As shown in FIG. 8 the arrangement ensures retention of the configuration and permits the use of seals and spikes 14 and 15 without subjecting the ceramic backup shoes 24 to any physical stress. The glass reinforced cushion 25 brings the ceramic segment into contact with the pipe surface. To reduce the chances of ceramic particles broken away by heat shock falling in the pipe only a small neck is exposed.

A further safeguard in this regard is to embed a thin wire thread, extending up into the neck, to anchor loose pieces to the rest of the ceramic body.

By this means the invention permits convenient integration of ceramic segments, a feature essential where contamination of the weld metal by another metallic substance must be avoided. Work done to date indicates that aluminum oxide is the preferred material for the ceramic backup shoes.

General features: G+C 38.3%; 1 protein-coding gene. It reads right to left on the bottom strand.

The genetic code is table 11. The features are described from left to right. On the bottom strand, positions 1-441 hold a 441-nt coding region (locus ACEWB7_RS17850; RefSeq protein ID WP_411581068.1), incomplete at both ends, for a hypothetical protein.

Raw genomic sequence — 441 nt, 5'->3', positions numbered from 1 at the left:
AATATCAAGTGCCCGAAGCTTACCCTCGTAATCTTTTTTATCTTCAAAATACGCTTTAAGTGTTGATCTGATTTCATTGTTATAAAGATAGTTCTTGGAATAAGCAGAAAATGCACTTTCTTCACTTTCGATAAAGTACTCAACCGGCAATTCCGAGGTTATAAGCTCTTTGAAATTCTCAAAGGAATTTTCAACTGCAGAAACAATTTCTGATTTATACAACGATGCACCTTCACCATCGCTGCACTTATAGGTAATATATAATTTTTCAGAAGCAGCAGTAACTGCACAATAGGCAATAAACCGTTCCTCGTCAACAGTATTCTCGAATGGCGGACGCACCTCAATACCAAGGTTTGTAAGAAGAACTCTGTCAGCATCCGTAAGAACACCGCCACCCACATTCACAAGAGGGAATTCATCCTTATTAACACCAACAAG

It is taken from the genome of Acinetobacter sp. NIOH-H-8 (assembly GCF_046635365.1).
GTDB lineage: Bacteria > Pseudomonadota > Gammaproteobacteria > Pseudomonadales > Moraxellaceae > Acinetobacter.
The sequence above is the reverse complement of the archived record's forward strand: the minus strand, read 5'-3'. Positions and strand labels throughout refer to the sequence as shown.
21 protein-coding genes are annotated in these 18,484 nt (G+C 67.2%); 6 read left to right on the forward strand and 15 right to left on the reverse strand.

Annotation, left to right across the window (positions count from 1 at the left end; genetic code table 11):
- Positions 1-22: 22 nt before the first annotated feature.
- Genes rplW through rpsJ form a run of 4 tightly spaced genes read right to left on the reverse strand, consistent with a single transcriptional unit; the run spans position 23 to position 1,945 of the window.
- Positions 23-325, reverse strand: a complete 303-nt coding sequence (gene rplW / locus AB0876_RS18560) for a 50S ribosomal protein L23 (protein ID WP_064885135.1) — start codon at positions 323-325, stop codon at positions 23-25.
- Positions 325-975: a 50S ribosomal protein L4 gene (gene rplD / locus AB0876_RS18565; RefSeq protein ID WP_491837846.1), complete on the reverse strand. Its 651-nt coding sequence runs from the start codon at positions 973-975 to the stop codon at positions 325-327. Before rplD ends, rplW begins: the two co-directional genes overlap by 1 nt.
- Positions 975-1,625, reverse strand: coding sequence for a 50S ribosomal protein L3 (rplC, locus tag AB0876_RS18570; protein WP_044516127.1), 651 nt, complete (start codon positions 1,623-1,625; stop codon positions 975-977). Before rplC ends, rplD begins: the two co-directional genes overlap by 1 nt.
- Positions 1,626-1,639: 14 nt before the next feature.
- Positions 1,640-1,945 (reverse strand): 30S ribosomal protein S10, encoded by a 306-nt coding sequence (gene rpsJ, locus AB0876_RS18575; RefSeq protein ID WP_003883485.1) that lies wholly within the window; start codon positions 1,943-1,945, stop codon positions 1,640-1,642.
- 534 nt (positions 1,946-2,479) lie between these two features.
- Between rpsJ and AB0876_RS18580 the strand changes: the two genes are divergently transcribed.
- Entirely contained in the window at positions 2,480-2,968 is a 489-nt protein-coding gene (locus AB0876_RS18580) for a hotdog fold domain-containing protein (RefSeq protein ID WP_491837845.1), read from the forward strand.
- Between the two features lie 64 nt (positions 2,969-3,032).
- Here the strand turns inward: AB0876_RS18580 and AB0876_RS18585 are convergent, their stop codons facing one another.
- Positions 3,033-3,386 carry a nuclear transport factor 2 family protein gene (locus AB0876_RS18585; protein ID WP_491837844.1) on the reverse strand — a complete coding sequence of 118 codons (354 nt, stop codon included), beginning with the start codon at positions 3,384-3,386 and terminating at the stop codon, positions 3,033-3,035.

Thus the apparatus of the present invention offers considerable advantages over prior art welding backup shoes. Ease of use is a particular virtue. The backup shoes 5 and 5a also serve in the chilling of the weld material to prevent sagging of the molten weld, which can be particularly pronounced in the overhead position of the weld joint. Minimal clearance between the adjoining backup shoes 5 and 5a is required to prevent weld metal embedding in the joints.

The spikes 14 eliminate the requirement of tack welding necessary in most prior art equipment. Furthermore the seals 15 prevent contamination of the molten weld material from the pipe interior and eliminate costly internal purging procedures with argon gas when, for example, metal such as aluminum and stainless steel is welded.